March 27, 2015
We develop a model in which competition in the labor market may produce worker-firm matches that are inferior to those obtained in the absence of competition. This result contrasts with the conventional wisdom that competition among employers allocates scarce talent efficiently. In a model in which employers asymmetrically learn about the ability of their workers, we show that constraining labor market competition may be socially desirable precisely because it leads to better talent allocation. The model provides a cautionary counterpoint to one of the most popular arguments against the regulation of pay, i.e., the argument that price-distorting regulation leads to inefficient matches of workers and firms.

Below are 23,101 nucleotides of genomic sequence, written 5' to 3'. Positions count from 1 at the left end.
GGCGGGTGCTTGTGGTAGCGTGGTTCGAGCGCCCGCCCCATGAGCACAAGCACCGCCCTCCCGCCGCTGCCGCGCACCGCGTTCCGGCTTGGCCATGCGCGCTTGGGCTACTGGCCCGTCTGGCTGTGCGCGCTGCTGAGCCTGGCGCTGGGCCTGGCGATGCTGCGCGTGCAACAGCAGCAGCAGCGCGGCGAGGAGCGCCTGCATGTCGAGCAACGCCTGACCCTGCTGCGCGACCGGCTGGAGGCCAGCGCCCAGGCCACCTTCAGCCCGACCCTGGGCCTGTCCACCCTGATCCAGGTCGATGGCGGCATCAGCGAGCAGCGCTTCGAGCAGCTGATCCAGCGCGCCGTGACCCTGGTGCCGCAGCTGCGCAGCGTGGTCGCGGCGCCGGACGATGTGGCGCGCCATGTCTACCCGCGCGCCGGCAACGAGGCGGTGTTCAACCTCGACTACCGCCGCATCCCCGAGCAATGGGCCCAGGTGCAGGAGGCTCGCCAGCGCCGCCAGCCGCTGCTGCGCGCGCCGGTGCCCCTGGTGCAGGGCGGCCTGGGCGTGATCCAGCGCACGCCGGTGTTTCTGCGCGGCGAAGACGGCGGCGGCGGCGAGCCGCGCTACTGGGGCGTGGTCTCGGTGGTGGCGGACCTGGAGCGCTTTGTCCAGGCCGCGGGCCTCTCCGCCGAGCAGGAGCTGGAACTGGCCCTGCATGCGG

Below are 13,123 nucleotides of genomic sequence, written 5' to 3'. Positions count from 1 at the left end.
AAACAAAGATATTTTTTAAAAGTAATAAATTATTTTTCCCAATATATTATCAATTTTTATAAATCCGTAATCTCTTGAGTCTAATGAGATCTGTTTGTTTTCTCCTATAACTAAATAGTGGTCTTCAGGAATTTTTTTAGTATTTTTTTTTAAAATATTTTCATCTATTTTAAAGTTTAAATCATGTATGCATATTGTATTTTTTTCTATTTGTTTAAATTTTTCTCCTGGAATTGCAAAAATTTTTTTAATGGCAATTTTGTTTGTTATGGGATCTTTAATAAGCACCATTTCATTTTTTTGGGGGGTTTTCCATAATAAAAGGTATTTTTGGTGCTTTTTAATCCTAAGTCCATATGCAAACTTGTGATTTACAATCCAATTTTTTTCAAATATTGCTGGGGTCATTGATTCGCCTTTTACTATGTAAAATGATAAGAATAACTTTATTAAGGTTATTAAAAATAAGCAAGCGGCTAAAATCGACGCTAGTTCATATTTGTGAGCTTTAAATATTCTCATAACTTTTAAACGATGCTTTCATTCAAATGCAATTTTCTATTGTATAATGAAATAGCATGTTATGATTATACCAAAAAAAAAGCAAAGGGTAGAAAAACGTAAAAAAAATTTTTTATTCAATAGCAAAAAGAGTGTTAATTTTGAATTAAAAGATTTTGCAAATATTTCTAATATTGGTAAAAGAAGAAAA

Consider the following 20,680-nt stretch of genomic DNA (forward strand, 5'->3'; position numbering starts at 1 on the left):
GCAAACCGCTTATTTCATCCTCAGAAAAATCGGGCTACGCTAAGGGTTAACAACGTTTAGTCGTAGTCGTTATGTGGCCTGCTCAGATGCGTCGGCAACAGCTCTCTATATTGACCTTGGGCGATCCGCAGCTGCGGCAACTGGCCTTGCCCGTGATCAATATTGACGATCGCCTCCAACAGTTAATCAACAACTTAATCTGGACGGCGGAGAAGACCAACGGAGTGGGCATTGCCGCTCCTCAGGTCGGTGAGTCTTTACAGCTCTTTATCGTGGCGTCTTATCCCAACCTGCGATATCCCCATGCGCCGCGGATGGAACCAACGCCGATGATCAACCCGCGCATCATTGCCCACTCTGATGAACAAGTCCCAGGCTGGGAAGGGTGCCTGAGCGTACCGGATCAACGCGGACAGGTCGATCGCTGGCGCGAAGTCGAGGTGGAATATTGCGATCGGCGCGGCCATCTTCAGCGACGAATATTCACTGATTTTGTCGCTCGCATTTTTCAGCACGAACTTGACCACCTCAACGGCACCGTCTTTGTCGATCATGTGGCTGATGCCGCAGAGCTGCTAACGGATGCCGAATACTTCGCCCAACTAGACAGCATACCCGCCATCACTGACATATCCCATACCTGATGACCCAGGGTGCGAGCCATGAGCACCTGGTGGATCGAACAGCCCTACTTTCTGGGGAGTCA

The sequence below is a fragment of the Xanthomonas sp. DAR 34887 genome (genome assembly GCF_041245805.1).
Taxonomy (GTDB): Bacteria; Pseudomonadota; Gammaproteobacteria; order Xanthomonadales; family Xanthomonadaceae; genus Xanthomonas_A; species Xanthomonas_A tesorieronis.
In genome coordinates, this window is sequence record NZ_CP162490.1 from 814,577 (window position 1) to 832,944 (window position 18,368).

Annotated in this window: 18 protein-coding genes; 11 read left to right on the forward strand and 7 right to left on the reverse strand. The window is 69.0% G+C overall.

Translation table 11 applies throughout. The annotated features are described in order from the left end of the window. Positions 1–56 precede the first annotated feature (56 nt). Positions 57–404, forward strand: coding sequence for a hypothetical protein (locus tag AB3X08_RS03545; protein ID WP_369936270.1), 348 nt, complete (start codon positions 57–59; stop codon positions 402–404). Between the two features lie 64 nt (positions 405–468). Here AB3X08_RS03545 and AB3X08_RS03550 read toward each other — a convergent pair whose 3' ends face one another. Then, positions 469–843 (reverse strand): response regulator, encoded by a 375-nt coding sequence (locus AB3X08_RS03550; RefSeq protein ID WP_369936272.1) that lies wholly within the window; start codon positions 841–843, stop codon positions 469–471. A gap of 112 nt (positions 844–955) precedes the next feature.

J.E.L classification codes: D82, J31, M5
Keywords:Labor markets, Asymmetric employer learning, Misallocation, Adverse selection